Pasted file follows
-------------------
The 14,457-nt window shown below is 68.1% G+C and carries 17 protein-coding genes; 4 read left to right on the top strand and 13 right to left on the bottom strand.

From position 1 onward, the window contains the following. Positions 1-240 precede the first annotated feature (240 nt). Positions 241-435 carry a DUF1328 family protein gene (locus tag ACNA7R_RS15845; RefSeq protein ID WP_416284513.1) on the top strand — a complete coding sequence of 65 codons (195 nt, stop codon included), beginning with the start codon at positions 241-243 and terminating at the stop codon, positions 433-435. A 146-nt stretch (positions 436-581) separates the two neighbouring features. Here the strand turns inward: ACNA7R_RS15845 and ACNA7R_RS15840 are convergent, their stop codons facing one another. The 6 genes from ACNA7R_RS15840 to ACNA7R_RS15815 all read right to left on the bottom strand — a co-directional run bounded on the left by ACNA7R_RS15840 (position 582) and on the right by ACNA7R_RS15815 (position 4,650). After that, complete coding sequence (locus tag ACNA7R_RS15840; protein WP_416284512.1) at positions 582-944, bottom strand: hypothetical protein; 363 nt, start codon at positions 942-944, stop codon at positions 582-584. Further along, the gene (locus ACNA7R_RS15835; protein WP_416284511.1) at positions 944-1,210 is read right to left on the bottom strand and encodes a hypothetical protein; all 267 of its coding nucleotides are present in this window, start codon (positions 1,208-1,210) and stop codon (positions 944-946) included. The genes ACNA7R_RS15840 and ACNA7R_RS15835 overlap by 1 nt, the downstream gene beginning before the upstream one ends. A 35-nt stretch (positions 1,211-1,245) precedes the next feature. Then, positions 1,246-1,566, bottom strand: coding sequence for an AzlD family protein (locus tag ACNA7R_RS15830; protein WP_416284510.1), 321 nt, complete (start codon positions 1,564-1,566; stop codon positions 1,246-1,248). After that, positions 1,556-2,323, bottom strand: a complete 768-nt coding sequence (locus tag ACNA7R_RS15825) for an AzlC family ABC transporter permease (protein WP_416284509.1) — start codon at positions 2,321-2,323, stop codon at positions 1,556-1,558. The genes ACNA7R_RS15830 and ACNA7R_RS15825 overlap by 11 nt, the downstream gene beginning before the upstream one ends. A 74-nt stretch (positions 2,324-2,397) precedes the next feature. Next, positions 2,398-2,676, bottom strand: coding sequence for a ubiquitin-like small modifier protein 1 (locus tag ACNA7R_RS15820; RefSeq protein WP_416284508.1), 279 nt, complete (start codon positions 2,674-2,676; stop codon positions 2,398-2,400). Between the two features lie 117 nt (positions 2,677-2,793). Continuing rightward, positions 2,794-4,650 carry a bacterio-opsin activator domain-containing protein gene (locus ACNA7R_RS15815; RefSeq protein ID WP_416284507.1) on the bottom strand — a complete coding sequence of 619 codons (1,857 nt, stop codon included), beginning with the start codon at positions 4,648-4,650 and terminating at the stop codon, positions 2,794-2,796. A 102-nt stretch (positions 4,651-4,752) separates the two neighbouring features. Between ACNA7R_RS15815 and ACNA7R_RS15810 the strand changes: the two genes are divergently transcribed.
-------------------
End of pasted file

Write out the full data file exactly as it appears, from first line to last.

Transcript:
The 14,457-nt window shown below is 68.1% G+C and carries 17 protein-coding genes; 4 read left to right on the top strand and 13 right to left on the bottom strand.

From position 1 onward, the window contains the following. Positions 1-240 precede the first annotated feature (240 nt). Positions 241-435 carry a DUF1328 family protein gene (locus tag ACNA7R_RS15845; RefSeq protein ID WP_416284513.1) on the top strand — a complete coding sequence of 65 codons (195 nt, stop codon included), beginning with the start codon at positions 241-243 and terminating at the stop codon, positions 433-435. A 146-nt stretch (positions 436-581) separates the two neighbouring features. Here the strand turns inward: ACNA7R_RS15845 and ACNA7R_RS15840 are convergent, their stop codons facing one another. The 6 genes from ACNA7R_RS15840 to ACNA7R_RS15815 all read right to left on the bottom strand — a co-directional run bounded on the left by ACNA7R_RS15840 (position 582) and on the right by ACNA7R_RS15815 (position 4,650). After that, complete coding sequence (locus tag ACNA7R_RS15840; protein WP_416284512.1) at positions 582-944, bottom strand: hypothetical protein; 363 nt, start codon at positions 942-944, stop codon at positions 582-584. Further along, the gene (locus ACNA7R_RS15835; protein WP_416284511.1) at positions 944-1,210 is read right to left on the bottom strand and encodes a hypothetical protein; all 267 of its coding nucleotides are present in this window, start codon (positions 1,208-1,210) and stop codon (positions 944-946) included. The genes ACNA7R_RS15840 and ACNA7R_RS15835 overlap by 1 nt, the downstream gene beginning before the upstream one ends. A 35-nt stretch (positions 1,211-1,245) precedes the next feature. Then, positions 1,246-1,566, bottom strand: coding sequence for an AzlD family protein (locus tag ACNA7R_RS15830; protein WP_416284510.1), 321 nt, complete (start codon positions 1,564-1,566; stop codon positions 1,246-1,248). After that, positions 1,556-2,323, bottom strand: a complete 768-nt coding sequence (locus tag ACNA7R_RS15825) for an AzlC family ABC transporter permease (protein WP_416284509.1) — start codon at positions 2,321-2,323, stop codon at positions 1,556-1,558. The genes ACNA7R_RS15830 and ACNA7R_RS15825 overlap by 11 nt, the downstream gene beginning before the upstream one ends. A 74-nt stretch (positions 2,324-2,397) precedes the next feature. Next, positions 2,398-2,676, bottom strand: coding sequence for a ubiquitin-like small modifier protein 1 (locus tag ACNA7R_RS15820; RefSeq protein WP_416284508.1), 279 nt, complete (start codon positions 2,674-2,676; stop codon positions 2,398-2,400). Between the two features lie 117 nt (positions 2,677-2,793). Continuing rightward, positions 2,794-4,650 carry a bacterio-opsin activator domain-containing protein gene (locus ACNA7R_RS15815; RefSeq protein ID WP_416284507.1) on the bottom strand — a complete coding sequence of 619 codons (1,857 nt, stop codon included), beginning with the start codon at positions 4,648-4,650 and terminating at the stop codon, positions 2,794-2,796. A 102-nt stretch (positions 4,651-4,752) separates the two neighbouring features. Between ACNA7R_RS15815 and ACNA7R_RS15810 the strand changes: the two genes are divergently transcribed.